These collection are generally password-protected as CSUSM licenses the content from commercial providers. Use your campus ID and password to gain access.
This is a sampling of collections from the CSUSM databases. Depending on your topic, there may be other databases that would be helpful. Below this box is a list of some internet (free-access) quality websites. While the CSUSM databases are US-focused, there is wide-ranging content that will provide material on every country and historical topic.
A number of CSUSM databases are backfiles of newspapers. There are other newspaper collections freely available on the internet and are listed in the Internet Primary Collections section. More current issues are available as separate databases in the CSUSM Databases collection.
These collections are assembled by universities, archives, museums and other organizations for free access. You will need to give citation credit for materials used even if they are free of charge. Some collections are more US-centric than others.
Library of Congress Digital Collections includes documents and images held in the Library of Congress. Options for limiting results to photographs or documents are on the left of the results list.
American Memory from the Library of Congress covering topics ranging from advertising to Westward Expansion, containing documents, photographs, music files and more.
Chronicling America contains newspapers not available in fee-based digital databases, generally smaller papers with localized coverage. Date range 1789-1963. To search the California newspapers only, see the California Digital Newspaper Collection.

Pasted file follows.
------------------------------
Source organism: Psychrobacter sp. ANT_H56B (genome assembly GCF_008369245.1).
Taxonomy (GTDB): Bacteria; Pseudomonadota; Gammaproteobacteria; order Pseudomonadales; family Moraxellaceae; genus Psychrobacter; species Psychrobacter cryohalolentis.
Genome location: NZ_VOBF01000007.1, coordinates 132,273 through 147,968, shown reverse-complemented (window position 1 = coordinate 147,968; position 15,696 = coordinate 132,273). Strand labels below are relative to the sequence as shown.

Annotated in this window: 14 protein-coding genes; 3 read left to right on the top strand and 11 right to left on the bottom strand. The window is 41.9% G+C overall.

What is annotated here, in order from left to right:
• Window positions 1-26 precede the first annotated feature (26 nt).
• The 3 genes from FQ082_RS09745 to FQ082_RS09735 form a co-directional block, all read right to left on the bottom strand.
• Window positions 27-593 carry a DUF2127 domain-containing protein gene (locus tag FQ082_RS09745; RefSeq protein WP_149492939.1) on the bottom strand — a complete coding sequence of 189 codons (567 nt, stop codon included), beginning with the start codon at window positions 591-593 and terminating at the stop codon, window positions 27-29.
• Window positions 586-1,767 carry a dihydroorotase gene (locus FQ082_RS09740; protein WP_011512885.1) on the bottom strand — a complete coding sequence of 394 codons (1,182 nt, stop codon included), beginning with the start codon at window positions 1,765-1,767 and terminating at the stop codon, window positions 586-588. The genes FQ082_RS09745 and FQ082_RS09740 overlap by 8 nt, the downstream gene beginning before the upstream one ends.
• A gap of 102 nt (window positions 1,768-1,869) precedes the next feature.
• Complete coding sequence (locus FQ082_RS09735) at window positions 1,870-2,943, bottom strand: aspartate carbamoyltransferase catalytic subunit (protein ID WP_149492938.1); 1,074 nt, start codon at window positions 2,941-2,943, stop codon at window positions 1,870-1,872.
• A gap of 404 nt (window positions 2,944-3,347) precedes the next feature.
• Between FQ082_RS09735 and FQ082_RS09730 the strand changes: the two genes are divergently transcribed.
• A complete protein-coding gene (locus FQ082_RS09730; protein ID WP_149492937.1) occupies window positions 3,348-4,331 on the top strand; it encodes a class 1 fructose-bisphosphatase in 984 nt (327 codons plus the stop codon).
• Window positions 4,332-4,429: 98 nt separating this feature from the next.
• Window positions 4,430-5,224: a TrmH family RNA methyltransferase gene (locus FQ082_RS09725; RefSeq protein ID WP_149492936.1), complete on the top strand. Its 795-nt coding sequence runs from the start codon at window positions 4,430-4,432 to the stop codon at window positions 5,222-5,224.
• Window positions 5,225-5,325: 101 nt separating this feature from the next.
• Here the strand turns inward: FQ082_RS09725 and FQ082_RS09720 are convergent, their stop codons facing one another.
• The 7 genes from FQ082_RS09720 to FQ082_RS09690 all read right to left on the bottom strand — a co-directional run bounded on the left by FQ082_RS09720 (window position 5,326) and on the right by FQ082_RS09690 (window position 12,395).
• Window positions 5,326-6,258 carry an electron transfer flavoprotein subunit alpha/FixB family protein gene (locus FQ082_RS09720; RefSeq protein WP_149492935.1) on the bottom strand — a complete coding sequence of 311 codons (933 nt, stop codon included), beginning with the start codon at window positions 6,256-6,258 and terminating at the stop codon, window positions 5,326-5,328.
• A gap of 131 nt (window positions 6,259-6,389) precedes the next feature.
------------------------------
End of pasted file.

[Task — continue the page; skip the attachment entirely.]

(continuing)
Calisphere is a cooperative effort between California scholarly institutions to provide access to image collections and digitized materials. A companion site is the Online Archive of California but much of the content listed in OAC is not digitized.
Internet Archive offers an interesting range of digitized materials including books, moving images, and sound files. This collection depends on volunteer contributions so the range of topics is widespread and not necessarily deep on some topics.
Some examples of specialized or un-expected primary collections:
Zapatistas! Documents of the New Mexican Revolution (referring to the 20th Century revolution as opposed to earlier rebellions.) Materials have been translated and some are excerpts due to difficulties with the original.
Perry-Casteñada Historical Map Collection from the University of Texas offers digital maps of the world, specific regions and a wide variety of time periods.
Women's Suffrage Digital Collections is a collection of links leading to digitized primary source collections regarding women and the right to vote. This sort of collection is useful as when you browse the list, you will see a number of different aspects of the broad topic.
FRASER (Federal Reserve) Archives contains materials not found in US federal government archives searches as this organization is not part of the US government structure.